And here are some gems from the body of the essay:
“Because by the 1970s validity in psychiatric diagnoses was already considered an unachievable dream, Robert Spitzer who led the production of the DSM-III10–12 said his aim was to improve the validity of mental health diagnosis by improving reliability.10, 13 To that end he gathered consensus from eminent clinicians and researchers in order to compose seemingly precise checklists of symptoms to define diagnoses. Notably in the checklist for ‘major depressive disorder’ there is no item that would require a psychiatrist to ask a patient ‘Why are you depressed?'”
“If you consider this abysmal reliability alongside the fact that no feature of the body has ever been shown to be awry in depression, that is no ‘chemical imbalance’ has ever been demonstrated even though people have been looking extremely hard for nearly a hundred years, how can a scientist set about determining whether the drug they are testing ‘cures depression’ when they have nearly no idea whether the people they are testing it on have ‘Major Depressive Disorder’ or whether that construct has any meaningful use in the first place?”
“It’s not clear to us exactly why ‘anti-depressants’ have so consistently been associated with an increase in suicidality. Some have proposed that it is to do with the common side-effect of severe restlessness, also known as ‘akathisia’, that – in combination with whatever got them prescribed the drug in the first place – drives people mad enough to kill themselves. I believe this is inflected by the fact that patients go to psychiatrists to have the singularity of their distress heard, understood and ministered to, and what they get instead is a mix of pharmaceutical salesmanship, cookie-cutter doctor-splaining about non-existent chemical imbalances, and a prescription for a useless chemical that demoralises them further. Patients are so saturated in advertising by ‘advocacy’ groups like Beyond Blue to the effect that only a doctor can help them that when they leave the doctor’s office with their hopes freshly dashed they are quite confused as to what has happened and promptly relocate the blame within themselves.”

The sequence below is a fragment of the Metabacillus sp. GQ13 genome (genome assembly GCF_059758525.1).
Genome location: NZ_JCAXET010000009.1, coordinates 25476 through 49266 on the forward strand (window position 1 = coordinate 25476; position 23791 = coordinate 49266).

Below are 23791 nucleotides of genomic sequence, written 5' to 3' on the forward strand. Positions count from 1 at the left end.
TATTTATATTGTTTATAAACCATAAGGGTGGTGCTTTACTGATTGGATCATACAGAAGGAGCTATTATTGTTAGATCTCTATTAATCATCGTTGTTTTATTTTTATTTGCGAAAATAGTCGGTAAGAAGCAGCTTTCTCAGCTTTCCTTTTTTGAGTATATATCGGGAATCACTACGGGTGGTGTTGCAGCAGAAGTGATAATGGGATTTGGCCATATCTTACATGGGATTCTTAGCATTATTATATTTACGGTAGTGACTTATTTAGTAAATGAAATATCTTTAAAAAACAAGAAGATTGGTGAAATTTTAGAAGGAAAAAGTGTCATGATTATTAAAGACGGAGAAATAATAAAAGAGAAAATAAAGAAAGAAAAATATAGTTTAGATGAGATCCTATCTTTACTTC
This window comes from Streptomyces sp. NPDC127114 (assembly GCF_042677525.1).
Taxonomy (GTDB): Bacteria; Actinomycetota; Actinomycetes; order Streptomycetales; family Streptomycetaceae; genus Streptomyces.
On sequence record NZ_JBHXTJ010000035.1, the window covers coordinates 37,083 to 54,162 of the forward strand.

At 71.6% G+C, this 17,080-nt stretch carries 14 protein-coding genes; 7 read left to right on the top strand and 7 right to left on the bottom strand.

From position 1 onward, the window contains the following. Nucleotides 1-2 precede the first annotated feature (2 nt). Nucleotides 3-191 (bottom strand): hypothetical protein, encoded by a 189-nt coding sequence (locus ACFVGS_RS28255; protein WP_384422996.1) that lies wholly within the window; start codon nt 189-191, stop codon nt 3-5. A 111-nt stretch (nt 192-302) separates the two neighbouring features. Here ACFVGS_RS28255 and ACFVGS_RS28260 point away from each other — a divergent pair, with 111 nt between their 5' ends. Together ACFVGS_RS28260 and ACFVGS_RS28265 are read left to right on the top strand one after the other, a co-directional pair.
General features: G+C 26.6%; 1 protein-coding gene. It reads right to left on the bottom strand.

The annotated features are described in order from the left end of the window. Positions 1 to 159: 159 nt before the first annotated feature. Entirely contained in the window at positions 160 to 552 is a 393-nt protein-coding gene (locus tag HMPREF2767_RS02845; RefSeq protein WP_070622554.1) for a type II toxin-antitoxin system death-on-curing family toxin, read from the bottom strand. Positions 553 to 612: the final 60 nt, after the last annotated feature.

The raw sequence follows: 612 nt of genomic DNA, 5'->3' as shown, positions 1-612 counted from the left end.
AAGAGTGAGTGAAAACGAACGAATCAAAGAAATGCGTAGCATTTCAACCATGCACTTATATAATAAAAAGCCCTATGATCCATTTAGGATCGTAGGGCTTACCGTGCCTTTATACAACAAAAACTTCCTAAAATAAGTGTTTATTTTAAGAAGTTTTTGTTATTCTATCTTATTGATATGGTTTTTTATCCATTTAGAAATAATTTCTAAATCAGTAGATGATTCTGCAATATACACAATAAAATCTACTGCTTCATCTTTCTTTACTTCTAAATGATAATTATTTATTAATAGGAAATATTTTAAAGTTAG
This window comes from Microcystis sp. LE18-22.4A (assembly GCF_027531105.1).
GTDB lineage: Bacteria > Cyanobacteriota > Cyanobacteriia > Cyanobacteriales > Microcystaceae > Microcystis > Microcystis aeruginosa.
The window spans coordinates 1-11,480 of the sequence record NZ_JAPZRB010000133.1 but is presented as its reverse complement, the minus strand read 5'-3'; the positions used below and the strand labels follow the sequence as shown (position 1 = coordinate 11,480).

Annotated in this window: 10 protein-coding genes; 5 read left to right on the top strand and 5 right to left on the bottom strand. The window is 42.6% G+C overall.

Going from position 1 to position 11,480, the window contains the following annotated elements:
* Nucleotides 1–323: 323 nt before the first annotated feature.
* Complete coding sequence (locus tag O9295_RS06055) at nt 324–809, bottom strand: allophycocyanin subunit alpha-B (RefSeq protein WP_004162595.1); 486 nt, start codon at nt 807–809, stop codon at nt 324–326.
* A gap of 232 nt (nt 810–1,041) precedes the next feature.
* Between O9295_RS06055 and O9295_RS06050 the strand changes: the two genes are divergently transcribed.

“I would ask also: As a patient what is the use of having this or that diagnosis for whatever condition of sadness, distress, loneliness, loss, heart-ache, pain, weakness, guilt, demoralisation, degradation, destitution, unhappiness, balefulness, moodiness, irritation, frustration, powerlessness, imprisonment, hopelessness, or melancholy that you or a loved one is or was experiencing? Assimilating into the word ‘depression’ the infinity of ways the human being can find itself in darkness can only get in the way of understanding the unique experience of each new patient who deserves to be heard fully.”
“The so-called ‘anti-depressants’ should be re-classified as either poisons or research chemicals, and then people may do what they will with them, without believing them to be supported by medical science.”
Although Dr. Lieblich’s critique of psychiatry is precise, hard-hitting, and uncompromising, he closes his essay by pointing out that psychiatry has the potential to emancipate itself from its present indefensible position and to become a compassionate, listening profession.
In my view, however, this particular option was seriously compromised in the 1840s when Dorothea Dix’s “reforms” dehumanized and medicalized the American asylum system. It was revived briefly by Adolf Meyer in the 1940’s, but was finally killed off by Robert Spitzer’s DSM-III (1980) and Allen Frances’ DSM-IV (1987).
Nevertheless, Dr. Lieblich’s article is a superb and compelling summary of the case against psychiatry. The essay provides thirty-eight references for readers who want to pursue any of the topics in further detail. Definitely a must-read piece.